There’s a sense of destiny as border is closed - Readers' letters
It was striking to note the restrictions between Scotland and England over the festive season, and to highlight that it was almost 70 years ago to the day that the border between the two nations was closed for the first time in 400 years.
That of course was due to the return of the Stone of Destiny to Scotland, when four student nationalists removed the ancient artefact from Westminster Abbey on Christmas Day in 1950.
The incident happened nearly seven centuries after the stone was taken from Scone by King Edward I during the Scottish Wars of Independence and placed under the monarch’s chair in the abbey.
When news of the stone’s removal broke, the authorities closed the border between Scotland and England. It was ultimately recovered from Arbroath Abbey, where Scottish nationhood had been asserted with the Declaration of Arbroath in 1320, 700 years ago this year. It was returned to Westminster Abbey in 1952.
This action also coincided with attacks on postboxes in Scotland in a dispute over the title of the new British monarch, Elizabeth II, there being no Elizabeth I of Scotland.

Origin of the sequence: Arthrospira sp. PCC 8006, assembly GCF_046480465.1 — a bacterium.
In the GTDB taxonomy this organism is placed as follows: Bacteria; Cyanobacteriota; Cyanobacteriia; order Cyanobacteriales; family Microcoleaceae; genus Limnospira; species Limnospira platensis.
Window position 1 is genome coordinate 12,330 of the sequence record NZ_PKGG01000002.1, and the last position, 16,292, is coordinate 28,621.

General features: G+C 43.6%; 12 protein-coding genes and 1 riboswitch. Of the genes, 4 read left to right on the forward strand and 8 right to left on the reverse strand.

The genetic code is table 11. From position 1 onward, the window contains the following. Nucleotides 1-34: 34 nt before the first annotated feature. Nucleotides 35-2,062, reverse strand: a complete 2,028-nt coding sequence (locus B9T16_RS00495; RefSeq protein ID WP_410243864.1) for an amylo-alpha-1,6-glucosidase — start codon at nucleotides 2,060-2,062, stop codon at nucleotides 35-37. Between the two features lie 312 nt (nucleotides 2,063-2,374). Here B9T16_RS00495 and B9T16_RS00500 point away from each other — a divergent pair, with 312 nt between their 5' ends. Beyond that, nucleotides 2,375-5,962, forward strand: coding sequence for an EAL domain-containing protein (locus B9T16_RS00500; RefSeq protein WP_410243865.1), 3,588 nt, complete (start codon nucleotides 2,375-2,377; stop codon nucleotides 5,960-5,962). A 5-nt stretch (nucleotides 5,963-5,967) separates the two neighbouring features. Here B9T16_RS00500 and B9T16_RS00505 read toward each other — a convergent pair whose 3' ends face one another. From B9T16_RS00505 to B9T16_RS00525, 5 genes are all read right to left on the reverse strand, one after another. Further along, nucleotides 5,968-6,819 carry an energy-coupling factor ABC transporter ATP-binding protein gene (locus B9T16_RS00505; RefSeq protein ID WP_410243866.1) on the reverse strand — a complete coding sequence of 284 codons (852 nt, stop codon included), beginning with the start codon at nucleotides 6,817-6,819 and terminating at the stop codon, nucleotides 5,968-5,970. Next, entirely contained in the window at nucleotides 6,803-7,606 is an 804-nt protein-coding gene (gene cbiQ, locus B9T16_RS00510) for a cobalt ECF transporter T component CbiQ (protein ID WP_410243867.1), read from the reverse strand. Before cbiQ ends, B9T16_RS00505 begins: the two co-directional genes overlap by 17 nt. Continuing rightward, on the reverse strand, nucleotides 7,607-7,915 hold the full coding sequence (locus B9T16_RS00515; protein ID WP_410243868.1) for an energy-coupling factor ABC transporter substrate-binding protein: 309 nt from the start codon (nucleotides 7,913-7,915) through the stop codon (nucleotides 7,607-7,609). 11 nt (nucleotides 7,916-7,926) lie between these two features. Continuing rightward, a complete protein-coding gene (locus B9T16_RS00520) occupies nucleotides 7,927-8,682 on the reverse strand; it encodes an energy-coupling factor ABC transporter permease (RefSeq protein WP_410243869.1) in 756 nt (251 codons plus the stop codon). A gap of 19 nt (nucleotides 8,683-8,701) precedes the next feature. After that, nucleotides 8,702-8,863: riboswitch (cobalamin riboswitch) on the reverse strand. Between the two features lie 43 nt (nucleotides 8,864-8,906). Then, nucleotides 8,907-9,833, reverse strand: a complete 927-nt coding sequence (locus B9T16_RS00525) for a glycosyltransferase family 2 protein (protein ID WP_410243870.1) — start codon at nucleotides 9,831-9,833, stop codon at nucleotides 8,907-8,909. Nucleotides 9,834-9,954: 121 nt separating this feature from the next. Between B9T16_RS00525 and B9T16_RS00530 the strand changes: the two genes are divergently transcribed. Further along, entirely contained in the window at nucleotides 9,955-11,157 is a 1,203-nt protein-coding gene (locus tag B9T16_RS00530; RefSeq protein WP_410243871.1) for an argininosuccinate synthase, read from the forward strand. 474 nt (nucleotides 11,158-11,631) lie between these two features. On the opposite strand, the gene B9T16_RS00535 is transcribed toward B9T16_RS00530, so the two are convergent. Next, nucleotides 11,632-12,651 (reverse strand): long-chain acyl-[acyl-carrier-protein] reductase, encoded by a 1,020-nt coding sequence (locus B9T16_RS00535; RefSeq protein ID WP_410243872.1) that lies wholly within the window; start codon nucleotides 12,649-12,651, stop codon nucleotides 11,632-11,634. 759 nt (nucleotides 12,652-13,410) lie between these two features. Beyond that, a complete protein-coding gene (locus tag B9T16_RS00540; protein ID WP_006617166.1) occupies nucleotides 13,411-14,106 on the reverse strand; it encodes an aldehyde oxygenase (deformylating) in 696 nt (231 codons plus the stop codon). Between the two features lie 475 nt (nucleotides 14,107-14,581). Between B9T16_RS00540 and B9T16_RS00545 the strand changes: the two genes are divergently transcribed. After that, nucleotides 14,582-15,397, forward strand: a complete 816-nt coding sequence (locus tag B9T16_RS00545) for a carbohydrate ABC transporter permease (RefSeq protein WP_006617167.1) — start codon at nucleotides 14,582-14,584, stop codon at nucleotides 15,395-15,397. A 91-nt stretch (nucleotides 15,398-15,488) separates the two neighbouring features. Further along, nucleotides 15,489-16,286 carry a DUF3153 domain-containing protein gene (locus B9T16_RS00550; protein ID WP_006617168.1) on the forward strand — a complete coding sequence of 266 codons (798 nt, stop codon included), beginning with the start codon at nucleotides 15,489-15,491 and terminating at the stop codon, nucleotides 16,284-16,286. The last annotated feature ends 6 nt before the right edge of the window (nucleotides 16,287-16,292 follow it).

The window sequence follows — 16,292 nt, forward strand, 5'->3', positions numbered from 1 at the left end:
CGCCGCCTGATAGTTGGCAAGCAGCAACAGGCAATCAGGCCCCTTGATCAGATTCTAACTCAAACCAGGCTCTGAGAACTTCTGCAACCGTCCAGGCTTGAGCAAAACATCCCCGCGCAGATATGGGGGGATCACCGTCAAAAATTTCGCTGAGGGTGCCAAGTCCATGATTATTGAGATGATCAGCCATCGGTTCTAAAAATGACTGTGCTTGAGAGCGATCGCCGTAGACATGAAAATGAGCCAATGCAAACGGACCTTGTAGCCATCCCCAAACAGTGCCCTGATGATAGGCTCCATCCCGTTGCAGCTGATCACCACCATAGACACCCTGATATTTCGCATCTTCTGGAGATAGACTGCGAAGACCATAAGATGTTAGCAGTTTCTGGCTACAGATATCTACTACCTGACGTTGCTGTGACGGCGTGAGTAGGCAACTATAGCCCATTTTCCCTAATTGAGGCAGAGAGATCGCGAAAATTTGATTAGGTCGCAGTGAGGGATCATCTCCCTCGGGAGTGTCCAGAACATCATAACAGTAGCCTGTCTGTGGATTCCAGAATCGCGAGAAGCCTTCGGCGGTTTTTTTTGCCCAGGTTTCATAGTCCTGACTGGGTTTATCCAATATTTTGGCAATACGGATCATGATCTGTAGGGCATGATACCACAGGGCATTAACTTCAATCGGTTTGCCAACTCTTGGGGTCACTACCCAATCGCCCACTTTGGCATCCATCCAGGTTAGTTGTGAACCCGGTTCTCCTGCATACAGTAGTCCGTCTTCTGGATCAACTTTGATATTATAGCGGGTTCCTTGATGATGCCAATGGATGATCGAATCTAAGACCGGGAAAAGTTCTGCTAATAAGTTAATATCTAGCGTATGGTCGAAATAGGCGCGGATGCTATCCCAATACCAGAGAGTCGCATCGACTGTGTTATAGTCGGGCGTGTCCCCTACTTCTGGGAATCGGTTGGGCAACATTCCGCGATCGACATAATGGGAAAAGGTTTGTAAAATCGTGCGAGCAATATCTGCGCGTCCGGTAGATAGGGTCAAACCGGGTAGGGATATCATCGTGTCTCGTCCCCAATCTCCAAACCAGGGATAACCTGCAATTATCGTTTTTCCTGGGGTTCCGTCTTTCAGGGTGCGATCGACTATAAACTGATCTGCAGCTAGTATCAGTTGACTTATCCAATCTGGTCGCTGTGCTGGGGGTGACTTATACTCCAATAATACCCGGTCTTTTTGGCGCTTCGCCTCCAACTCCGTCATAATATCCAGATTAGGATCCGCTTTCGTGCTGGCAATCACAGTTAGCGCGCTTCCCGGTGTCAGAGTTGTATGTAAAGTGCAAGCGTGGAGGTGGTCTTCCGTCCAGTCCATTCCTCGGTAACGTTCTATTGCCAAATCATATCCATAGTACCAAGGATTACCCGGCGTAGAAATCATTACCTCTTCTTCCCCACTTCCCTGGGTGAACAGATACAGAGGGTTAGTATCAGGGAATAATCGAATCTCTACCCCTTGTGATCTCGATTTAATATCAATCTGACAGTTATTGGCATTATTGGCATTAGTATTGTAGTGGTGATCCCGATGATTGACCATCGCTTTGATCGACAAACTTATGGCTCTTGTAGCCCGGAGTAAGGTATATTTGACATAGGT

Interestingly, it has recently been revealed that James Stuart, Conservative Secretary of State for Scotland recommended in 1953 that the stone be returned to Scotland, but Churchill’s government vetoed this, seeing it as rewarding a small minority of hardline nationalists.
Marchmont Road, Edinburgh
Breaking with what seemed to have been its tradition of alternating with broader secular designs, the Royal Mail has now, for the second year in a row, featured Christian imagery on its seasonal stamps. Of course you can still buy non-religious stamps but is there a bigger issue here about Christian entitlement at this time of year
In 2020 both the Church of England and the Catholic Church were severely criticised for their reaction to the abuse of children in their care. Some of the many survivors might react painfully to such images.
Responses to lockdown have been indignant amongst religious leaders who repeatedly argued for their exceptionalism when it came to closing down churches in line with all other unsafe congregational spaces.
Despite falling numbers of believers, especially amongst the young, Christians still enjoy privileged exemptions from many taxes and equality laws, hold unelected positions of political power and continue to promote their unscientific and reactionary ideas in state-funded faith schools.
The winter solstice festivals are celebrated by people of many religions and none and have been for thousands of years. The nativity story adds colour, but it is only the “real meaning” of Christmas for Christians. Happily, other stamps are available.
Edinburgh Secular Society, Saughtonhall Drive
Gordon Brown was a wonderful chancellor. His ambition to be prime minister, however, overwhelmed him and unfortunately, like so many others before him, he was not up to that job when eventually he got it.